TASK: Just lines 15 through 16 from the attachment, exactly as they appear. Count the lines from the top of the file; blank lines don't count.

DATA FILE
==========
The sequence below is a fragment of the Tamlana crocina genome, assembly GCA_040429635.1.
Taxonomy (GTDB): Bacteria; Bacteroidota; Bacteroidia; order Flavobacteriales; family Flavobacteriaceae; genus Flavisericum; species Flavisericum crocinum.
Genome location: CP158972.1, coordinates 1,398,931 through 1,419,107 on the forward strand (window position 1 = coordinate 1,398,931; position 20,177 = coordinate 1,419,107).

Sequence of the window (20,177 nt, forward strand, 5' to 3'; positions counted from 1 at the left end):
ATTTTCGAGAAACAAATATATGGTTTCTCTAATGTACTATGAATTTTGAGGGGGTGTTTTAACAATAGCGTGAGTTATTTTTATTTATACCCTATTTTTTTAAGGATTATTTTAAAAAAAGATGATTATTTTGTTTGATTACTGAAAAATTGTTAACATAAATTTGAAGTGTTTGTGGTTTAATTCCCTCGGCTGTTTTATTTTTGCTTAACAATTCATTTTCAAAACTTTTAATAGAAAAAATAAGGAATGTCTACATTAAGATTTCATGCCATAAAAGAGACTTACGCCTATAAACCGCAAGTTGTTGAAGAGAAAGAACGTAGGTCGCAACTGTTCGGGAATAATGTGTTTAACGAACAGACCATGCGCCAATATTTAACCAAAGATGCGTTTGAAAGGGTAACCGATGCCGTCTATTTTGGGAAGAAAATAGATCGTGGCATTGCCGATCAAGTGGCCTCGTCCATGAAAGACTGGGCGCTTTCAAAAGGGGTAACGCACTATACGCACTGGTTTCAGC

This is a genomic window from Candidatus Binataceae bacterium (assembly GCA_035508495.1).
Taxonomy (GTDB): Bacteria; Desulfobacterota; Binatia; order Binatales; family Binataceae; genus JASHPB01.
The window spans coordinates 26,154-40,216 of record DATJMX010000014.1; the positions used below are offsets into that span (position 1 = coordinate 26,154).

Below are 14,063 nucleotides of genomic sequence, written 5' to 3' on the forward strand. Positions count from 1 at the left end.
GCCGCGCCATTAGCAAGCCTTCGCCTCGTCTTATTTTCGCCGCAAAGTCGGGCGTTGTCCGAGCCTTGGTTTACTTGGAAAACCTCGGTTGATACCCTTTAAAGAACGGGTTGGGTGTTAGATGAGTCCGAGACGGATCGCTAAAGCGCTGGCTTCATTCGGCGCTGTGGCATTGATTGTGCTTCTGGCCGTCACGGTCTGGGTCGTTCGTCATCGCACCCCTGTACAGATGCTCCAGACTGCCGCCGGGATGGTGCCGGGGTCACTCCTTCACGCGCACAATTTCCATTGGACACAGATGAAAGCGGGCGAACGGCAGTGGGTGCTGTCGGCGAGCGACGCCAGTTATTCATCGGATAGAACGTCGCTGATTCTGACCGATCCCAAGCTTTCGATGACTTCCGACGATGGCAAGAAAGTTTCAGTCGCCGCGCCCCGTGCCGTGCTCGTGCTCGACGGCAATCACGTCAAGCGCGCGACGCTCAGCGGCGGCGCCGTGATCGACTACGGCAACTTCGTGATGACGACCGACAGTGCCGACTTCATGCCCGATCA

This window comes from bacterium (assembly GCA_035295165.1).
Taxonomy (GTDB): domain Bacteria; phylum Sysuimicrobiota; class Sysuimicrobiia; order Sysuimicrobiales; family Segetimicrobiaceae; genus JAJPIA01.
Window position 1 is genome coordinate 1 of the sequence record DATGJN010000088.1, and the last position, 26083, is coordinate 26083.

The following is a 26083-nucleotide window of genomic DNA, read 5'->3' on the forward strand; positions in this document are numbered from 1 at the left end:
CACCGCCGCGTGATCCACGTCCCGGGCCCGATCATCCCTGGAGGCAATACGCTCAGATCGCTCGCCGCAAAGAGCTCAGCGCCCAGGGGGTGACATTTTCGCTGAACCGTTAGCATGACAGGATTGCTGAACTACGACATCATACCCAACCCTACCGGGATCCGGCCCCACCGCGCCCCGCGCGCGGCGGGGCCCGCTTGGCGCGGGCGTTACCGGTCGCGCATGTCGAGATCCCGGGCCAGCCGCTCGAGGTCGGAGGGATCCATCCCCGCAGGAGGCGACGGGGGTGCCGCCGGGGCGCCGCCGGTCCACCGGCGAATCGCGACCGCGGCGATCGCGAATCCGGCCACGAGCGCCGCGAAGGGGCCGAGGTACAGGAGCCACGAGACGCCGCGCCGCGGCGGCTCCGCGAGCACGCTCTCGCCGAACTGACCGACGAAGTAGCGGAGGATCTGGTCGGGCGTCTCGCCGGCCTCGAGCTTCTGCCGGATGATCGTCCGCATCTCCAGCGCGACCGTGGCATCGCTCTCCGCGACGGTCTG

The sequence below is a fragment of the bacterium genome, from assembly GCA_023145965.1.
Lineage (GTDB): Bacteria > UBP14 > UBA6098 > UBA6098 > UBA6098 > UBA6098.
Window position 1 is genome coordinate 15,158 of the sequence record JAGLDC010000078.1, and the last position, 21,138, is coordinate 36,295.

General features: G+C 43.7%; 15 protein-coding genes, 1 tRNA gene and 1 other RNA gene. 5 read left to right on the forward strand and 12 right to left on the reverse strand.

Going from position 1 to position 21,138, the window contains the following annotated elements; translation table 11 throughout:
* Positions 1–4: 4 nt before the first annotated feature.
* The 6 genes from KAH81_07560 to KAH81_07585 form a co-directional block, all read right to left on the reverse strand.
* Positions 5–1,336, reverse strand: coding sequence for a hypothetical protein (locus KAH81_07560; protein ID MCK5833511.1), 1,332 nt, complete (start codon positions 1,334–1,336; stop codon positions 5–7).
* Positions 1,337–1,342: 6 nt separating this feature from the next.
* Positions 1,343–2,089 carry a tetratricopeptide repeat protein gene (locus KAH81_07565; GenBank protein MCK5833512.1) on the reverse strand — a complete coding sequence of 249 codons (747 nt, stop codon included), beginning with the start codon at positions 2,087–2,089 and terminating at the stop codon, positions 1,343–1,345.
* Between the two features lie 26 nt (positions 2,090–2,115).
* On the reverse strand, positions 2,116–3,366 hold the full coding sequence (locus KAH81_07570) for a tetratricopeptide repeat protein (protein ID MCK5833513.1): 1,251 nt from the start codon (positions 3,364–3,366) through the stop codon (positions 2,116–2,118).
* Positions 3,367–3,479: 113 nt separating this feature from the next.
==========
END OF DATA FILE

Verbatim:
CACCGCCGCGTGATCCACGTCCCGGGCCCGATCATCCCTGGAGGCAATACGCTCAGATCGCTCGCCGCAAAGAGCTCAGCGCCCAGGGGGTGACATTTTCGCTGAACCGTTAGCATGACAGGATTGCTGAACTACGACATCATACCCAACCCTACCGGGATCCGGCCCCACCGCGCCCCGCGCGCGGCGGGGCCCGCTTGGCGCGGGCGTTACCGGTCGCGCATGTCGAGATCCCGGGCCAGCCGCTCGAGGTCGGAGGGATCCATCCCCGCAGGAGGCGACGGGGGTGCCGCCGGGGCGCCGCCGGTCCACCGGCGAATCGCGACCGCGGCGATCGCGAATCCGGCCACGAGCGCCGCGAAGGGGCCGAGGTACAGGAGCCACGAGACGCCGCGCCGCGGCGGCTCCGCGAGCACGCTCTCGCCGAACTGACCGACGAAGTAGCGGAGGATCTGGTCGGGCGTCTCGCCGGCCTCGAGCTTCTGCCGGATGATCGTCCGCATCTCCAGCGCGACCGTGGCATCGCTCTCCGCGACGGTCTG

The sequence below is a fragment of the bacterium genome, from assembly GCA_023145965.1.